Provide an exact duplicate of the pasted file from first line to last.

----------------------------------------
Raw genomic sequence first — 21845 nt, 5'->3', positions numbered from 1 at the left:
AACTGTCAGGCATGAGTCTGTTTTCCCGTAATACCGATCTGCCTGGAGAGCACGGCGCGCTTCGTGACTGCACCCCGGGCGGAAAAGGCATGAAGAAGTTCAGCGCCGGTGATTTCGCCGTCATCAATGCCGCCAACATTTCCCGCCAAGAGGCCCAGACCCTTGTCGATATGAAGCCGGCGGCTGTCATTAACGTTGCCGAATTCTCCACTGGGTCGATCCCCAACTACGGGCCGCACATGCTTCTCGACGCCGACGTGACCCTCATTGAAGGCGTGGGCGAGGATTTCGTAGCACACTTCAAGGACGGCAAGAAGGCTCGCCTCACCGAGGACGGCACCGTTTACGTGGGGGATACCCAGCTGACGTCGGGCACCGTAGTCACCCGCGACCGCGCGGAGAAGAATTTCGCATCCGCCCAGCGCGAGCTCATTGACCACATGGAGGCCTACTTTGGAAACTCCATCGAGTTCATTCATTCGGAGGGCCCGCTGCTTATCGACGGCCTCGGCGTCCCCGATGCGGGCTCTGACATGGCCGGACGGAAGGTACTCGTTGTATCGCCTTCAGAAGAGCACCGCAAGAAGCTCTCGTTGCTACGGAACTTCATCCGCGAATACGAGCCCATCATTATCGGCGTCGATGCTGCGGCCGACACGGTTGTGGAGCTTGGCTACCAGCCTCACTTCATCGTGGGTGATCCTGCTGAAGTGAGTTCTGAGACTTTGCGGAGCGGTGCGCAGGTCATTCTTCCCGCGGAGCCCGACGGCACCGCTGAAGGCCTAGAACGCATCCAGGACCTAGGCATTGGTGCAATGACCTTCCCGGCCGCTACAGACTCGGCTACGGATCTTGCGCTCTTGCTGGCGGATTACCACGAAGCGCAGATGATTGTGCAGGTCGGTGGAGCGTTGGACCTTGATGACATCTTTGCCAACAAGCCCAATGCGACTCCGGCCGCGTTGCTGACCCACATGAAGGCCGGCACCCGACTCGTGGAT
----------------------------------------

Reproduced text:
Raw genomic sequence first — 21845 nt, 5'->3', positions numbered from 1 at the left:
AACTGTCAGGCATGAGTCTGTTTTCCCGTAATACCGATCTGCCTGGAGAGCACGGCGCGCTTCGTGACTGCACCCCGGGCGGAAAAGGCATGAAGAAGTTCAGCGCCGGTGATTTCGCCGTCATCAATGCCGCCAACATTTCCCGCCAAGAGGCCCAGACCCTTGTCGATATGAAGCCGGCGGCTGTCATTAACGTTGCCGAATTCTCCACTGGGTCGATCCCCAACTACGGGCCGCACATGCTTCTCGACGCCGACGTGACCCTCATTGAAGGCGTGGGCGAGGATTTCGTAGCACACTTCAAGGACGGCAAGAAGGCTCGCCTCACCGAGGACGGCACCGTTTACGTGGGGGATACCCAGCTGACGTCGGGCACCGTAGTCACCCGCGACCGCGCGGAGAAGAATTTCGCATCCGCCCAGCGCGAGCTCATTGACCACATGGAGGCCTACTTTGGAAACTCCATCGAGTTCATTCATTCGGAGGGCCCGCTGCTTATCGACGGCCTCGGCGTCCCCGATGCGGGCTCTGACATGGCCGGACGGAAGGTACTCGTTGTATCGCCTTCAGAAGAGCACCGCAAGAAGCTCTCGTTGCTACGGAACTTCATCCGCGAATACGAGCCCATCATTATCGGCGTCGATGCTGCGGCCGACACGGTTGTGGAGCTTGGCTACCAGCCTCACTTCATCGTGGGTGATCCTGCTGAAGTGAGTTCTGAGACTTTGCGGAGCGGTGCGCAGGTCATTCTTCCCGCGGAGCCCGACGGCACCGCTGAAGGCCTAGAACGCATCCAGGACCTAGGCATTGGTGCAATGACCTTCCCGGCCGCTACAGACTCGGCTACGGATCTTGCGCTCTTGCTGGCGGATTACCACGAAGCGCAGATGATTGTGCAGGTCGGTGGAGCGTTGGACCTTGATGACATCTTTGCCAACAAGCCCAATGCGACTCCGGCCGCGTTGCTGACCCACATGAAGGCCGGCACCCGACTCGTGGAT